IDEAS home Printed from https://ideas.repec.org/
MyIDEAS: Login to save this paper or follow this series

Inequality and Globalization: A Comment on Firebaugh and Goesling

  • Wade, Robert H
Registered author(s):

    The September 2004 issue of the American Journal of Sociology contains an article by Firebaugh and Goesling arguing that global income inequality has declined in recent decades as a result of economic globalization. This paper examines the methodological choices made by the authors, and some alternative estimates they overlooked. It concludes that there are many reasons to be cautious about accepting the claim that global income inequality is falling. At the least we have to (a) acknowledge evidence to the contrary, (b) explain why the counter evidence is not to be counted, and (c) acknowledge that even by the measures and data sources that show falling overall inequality, the result depends mostly on China.

    If you experience problems downloading a file, check if you have the proper application to view it first. In case of further problems read the IDEAS help page. Note that these files are not on the IDEAS site. Please be patient as the files may be large.

    File URL: http://www.escholarship.org/uc/item/05x46794.pdf;origin=repeccitec
    Download Restriction: no

    Paper provided by Center for Global, International and Regional Studies, UC Santa Cruz in its series Center for Global, International and Regional Studies, Working Paper Series with number qt05x46794.

    as
    in new window

    Length:
    Date of creation: 12 Nov 2004
    Date of revision:
    Handle: RePEc:cdl:glinre:qt05x46794
    Contact details of provider: Web page: http://www.escholarship.org/repec/cgirs/

    No references listed on IDEAS
    You can help add them by filling out this form.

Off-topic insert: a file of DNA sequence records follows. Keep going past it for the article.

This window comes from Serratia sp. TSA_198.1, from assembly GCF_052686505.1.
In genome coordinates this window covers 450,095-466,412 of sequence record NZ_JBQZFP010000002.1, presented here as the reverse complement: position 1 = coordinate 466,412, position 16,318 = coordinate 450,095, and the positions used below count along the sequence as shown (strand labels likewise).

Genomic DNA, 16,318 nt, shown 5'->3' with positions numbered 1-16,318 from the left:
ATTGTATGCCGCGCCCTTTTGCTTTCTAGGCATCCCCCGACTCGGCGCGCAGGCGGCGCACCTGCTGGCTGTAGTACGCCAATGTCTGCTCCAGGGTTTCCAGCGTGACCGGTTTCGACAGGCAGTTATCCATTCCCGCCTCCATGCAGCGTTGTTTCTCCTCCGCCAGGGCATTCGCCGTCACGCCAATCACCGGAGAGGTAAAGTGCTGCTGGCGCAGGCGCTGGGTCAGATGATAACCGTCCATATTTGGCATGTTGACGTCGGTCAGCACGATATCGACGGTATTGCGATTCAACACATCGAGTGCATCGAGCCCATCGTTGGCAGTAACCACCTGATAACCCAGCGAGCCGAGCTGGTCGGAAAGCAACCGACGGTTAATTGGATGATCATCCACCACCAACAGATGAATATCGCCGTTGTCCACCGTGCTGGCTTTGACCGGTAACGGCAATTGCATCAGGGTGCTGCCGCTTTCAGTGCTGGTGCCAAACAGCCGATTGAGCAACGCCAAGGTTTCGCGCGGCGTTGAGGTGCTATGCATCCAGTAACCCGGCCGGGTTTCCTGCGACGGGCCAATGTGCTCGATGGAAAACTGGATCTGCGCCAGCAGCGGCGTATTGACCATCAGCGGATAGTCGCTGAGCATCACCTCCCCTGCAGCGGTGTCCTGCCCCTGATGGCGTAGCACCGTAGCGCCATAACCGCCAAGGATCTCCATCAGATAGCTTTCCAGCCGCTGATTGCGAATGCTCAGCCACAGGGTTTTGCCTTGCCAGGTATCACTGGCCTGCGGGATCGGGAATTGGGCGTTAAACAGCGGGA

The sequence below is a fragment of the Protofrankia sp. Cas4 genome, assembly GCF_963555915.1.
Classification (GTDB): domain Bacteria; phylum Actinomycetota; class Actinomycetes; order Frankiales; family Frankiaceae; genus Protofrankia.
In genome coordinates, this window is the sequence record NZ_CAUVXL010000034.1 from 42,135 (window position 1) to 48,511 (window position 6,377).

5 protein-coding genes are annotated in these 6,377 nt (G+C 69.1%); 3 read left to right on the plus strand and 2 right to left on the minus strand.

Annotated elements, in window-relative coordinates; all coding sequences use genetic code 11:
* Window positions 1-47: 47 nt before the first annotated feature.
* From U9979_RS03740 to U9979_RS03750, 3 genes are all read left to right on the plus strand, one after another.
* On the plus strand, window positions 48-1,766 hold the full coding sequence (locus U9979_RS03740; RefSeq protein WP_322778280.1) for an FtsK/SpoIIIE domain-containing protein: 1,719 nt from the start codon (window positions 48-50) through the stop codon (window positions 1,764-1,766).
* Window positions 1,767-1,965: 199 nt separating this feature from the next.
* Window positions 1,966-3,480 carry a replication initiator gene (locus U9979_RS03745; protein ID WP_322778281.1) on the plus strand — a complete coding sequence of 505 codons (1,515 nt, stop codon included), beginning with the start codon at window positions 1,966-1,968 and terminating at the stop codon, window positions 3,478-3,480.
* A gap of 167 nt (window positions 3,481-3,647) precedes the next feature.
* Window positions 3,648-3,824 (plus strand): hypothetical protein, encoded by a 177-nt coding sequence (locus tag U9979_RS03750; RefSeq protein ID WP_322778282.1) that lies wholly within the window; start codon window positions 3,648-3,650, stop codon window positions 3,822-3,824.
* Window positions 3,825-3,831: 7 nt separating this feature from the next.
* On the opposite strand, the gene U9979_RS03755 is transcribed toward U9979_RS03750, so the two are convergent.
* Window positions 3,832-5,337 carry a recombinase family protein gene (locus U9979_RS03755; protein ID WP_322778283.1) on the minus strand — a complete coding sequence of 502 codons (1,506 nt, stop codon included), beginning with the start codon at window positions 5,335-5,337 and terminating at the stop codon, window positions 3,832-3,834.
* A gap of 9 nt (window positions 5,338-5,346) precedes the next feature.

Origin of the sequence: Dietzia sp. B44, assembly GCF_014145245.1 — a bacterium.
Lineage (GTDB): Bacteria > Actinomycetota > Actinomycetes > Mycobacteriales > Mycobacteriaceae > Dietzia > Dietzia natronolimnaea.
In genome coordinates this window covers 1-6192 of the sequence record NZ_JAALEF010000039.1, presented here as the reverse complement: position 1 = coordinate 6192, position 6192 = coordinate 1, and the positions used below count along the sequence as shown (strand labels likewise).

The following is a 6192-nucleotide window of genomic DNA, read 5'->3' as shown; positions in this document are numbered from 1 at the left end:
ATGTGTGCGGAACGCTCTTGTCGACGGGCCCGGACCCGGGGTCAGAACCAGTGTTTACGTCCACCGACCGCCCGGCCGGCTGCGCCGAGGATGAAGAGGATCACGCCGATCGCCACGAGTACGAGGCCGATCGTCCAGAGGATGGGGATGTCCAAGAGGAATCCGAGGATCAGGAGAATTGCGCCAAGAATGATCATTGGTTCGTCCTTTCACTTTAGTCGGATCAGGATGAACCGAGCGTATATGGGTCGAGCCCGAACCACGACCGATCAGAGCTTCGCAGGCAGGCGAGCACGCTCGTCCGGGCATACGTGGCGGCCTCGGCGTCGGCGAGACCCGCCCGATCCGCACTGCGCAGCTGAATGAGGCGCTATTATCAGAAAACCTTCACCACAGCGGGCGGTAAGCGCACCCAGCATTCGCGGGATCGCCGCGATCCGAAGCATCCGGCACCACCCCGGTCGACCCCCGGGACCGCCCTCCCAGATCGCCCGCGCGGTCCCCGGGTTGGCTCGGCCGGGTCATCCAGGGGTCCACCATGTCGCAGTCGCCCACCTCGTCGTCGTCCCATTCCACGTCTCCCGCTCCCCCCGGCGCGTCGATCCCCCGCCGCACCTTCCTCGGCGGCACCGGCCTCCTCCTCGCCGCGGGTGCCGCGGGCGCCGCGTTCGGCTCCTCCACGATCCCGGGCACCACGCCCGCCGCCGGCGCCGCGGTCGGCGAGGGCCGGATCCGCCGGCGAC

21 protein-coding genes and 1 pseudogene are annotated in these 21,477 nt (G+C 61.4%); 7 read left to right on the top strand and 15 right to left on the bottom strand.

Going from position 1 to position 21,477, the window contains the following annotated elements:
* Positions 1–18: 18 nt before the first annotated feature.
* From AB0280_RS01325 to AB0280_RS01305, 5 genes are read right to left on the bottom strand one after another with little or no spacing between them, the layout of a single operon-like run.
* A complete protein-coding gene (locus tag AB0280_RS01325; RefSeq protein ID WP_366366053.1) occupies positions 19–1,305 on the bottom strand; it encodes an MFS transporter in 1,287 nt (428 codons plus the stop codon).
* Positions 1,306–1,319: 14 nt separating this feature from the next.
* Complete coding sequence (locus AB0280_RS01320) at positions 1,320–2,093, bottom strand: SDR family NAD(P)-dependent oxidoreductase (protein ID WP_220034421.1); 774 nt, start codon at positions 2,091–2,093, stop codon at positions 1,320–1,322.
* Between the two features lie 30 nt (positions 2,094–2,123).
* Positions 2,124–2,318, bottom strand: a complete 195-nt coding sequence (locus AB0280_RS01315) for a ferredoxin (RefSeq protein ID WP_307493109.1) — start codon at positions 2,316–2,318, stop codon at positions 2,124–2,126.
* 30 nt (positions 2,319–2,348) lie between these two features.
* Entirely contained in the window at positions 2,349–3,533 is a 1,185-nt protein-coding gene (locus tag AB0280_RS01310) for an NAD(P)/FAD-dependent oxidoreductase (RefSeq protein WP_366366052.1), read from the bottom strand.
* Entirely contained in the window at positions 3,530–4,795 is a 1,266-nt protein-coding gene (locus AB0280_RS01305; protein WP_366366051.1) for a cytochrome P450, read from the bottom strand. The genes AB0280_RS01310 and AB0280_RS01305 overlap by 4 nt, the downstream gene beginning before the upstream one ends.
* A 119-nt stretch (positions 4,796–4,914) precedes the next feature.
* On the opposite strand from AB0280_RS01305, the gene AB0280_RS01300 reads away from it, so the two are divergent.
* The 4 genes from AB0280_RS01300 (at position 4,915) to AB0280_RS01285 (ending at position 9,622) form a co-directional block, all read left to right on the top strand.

This item is not listed on Wikipedia, on a reading list or among the top items on IDEAS.

    When requesting a correction, please mention this item's handle: RePEc:cdl:glinre:qt05x46794. See general information about how to correct material in RePEc.

    For technical questions regarding this item, or to correct its authors, title, abstract, bibliographic or download information, contact: (Lisa Schiff)

    If you have authored this item and are not yet registered with RePEc, we encourage you to do it here. This allows to link your profile to this item. It also allows you to accept potential citations to this item that we are uncertain about.

    If references are entirely missing, you can add them using this form.

    If the full references list an item that is present in RePEc, but the system did not link to it, you can help with this form.

    If you know of missing items citing this one, you can help us creating those links by adding the relevant references in the same way as above, for each refering item. If you are a registered author of this item, you may also want to check the "citations" tab in your profile, as there may be some citations waiting for confirmation.

    Please note that corrections may take a couple of weeks to filter through the various RePEc services.

    This information is provided to you by IDEAS at the Research Division of the Federal Reserve Bank of St. Louis using RePEc data.